The Clock is Ticking: Pharma & Biotech’s Road to Slow Digital Transformation.

The pharmaceutical industry’s implementation of digital marketing and use of a true multiple channel strategy has been under pressure for the past 10 years as virtually every other industry and sector has surpassed them in both customer-centricity and progress in digital marketing.  Many pharma companies both big and small have been testing the integration of a customer engagement digital commercial model during this time.  Some may ask, Neil, “What exactly is digital transformation?”  Brian Solis, a digital analyst and best-selling author, has done significant amount of work in the digital space defines digital transformation as follows:

“The realignment of, or new investment in, technology and business models to more effectively engage digital customers at every touchpoint in the customer experience lifecycle”

Notice that Brian defines the ‘transformation’ as both technological and customer experience dependent.   Our business goal should be to have an internal capability for executing a digital strategy while utilizing internal resources, maximizing a real customer engagement – creating digital transformation for your brand and hopefully your company.  However, most in the industry would say that full digital and multi-channel system integration has not been achieved in the industry.  I spoke about some of these areas of success at Future Pharma last year, specifically how companies need to evaluate these challenges, take a look at my content @  

The concept of digital transformation has become a major focus for how we improve marketing capabilities in multiple areas and the time for customer centricity and digital transformation is now. In fact, 40% of all technology spending will go toward digital transformations with enterprises spending in excess of $2 trillion by 2019, according to IDC.   The challenge is to create an improved digital marketing plan with this important investment.

Creating Leadership in Digital

Another sobering fact is that some of the largest pharma companies have not prioritized digital as part of their leadership goals.  Only seven of the nearly 30 pharma and biotech companies valued at more than $10 billion rank a chief digital or information officer alongside their heads of science and research on their executive committees.  Companies need to make the organization nimbler, which is quite a task for an organization valued greater than $10B.  To start, the strategic goals should be to create a more customer-centric organization, which requires skills and structure that cannot be supported by the traditional CMO role.  The best fit for these roles are those who are able to work at the C-level across functional silos AND who are capable of understanding the potential customer marketing disruptions enabled by these technologies.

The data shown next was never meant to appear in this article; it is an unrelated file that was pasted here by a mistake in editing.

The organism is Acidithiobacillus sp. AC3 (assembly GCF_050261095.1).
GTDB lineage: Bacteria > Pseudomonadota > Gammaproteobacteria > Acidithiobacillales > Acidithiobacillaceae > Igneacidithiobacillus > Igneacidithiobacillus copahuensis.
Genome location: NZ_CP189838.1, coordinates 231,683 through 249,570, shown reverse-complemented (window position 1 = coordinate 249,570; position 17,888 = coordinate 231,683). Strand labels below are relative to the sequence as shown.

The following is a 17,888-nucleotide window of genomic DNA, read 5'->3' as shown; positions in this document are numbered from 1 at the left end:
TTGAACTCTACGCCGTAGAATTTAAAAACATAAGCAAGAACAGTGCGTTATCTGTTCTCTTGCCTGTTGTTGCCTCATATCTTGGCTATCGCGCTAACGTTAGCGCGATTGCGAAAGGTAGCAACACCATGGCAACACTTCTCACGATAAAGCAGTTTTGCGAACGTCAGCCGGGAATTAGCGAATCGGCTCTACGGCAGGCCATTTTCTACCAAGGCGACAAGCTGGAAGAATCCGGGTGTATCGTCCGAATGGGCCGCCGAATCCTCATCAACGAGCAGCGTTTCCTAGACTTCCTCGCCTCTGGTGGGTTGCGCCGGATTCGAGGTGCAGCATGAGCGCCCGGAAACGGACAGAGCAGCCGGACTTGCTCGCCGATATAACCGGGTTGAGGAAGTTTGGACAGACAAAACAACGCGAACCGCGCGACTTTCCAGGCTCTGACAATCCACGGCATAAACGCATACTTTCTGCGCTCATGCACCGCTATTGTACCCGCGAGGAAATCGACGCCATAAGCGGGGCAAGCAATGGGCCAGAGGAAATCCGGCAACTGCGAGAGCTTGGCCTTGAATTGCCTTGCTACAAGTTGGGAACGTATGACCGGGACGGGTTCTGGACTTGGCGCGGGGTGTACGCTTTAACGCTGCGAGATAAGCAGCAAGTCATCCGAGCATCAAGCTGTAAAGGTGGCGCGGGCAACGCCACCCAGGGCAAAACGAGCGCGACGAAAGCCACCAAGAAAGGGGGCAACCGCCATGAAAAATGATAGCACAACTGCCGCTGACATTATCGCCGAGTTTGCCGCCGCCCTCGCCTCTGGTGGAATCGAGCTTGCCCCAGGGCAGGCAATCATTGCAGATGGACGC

Potential Change Drivers

There are several fundamentals requirements that have forced us to delay a holistic digital transformation.  It’s no longer something that only the large companies do, everyone has to be deploying a digital strategy of some kind.  Some major questions come to mind – What defines success? Who is doing this effectively?  Is it the Billion $ global companies?  Clearly not, if success were to be achieved through allocating the largest budget to digital for pharma/biotech firms, then the companies with the deepest pockets would all be beating everyone else but that has clearly not been the case. 

You have to start somewhere.  The following 2 change/success drivers need to be part of what every company is working towards in digital transformation:

  1. Capabilities & Operations:  A significant strengthening of a company’s commercial capabilities in digital marketing while integrating and functioning in the customer engagement strategy functions will need to evolve rapidly.
  2. Systems & Things: A new system of how a company designs, implements and executes a digital strategy while moving away from the reliance on outside agencies and building its own multi-departmental digital Center of Excellence (CoE).  The creation of a system of executional and strategic excellence will have to formed as part of a be a multi-disciplinary, company-wide initiative.

Now is the Time for Action

In a recent small roundtable discussion hosted by the marketing agency OgilvyOne Business, the following conclusion was reached, “Everyone is talking about digital transformation, but there is a lack of doing.”  Basically, we are talking about and investing in digital and customer engagement but not getting results. 

In the past 5 years, pharma and biotech have been doubling down on their digital transformation, however, we have not seen results that would be expected given the level of investment.  This has largely been due to the implementation being executed under the old models of siloed capabilities in pharma driving each company’s sales and marketing capabilities.  The e-mail group is separate from the digital group, the enterprise group from the analytics and so on and so on.  There is the continuous need to improve and pharma needs to invest in the change needed to build the customer engagement for the expressed goal of a go-to market digital plan.

Overcoming internal silos that I mentioned earlier and the development of new capabilities to encourage the innovation within your organizations has to come from senior management and demonstrated with sound budget investment followed by an aggressive but realistic long-term digital plan.  The bottom line is that customer-centric, digitally enabled commercial strategies are the future prerequisites for growth, competitive advantage and market leadership, enabling pharmaceutical companies to finally be successful in implementing a successful digital Center of Excellence.

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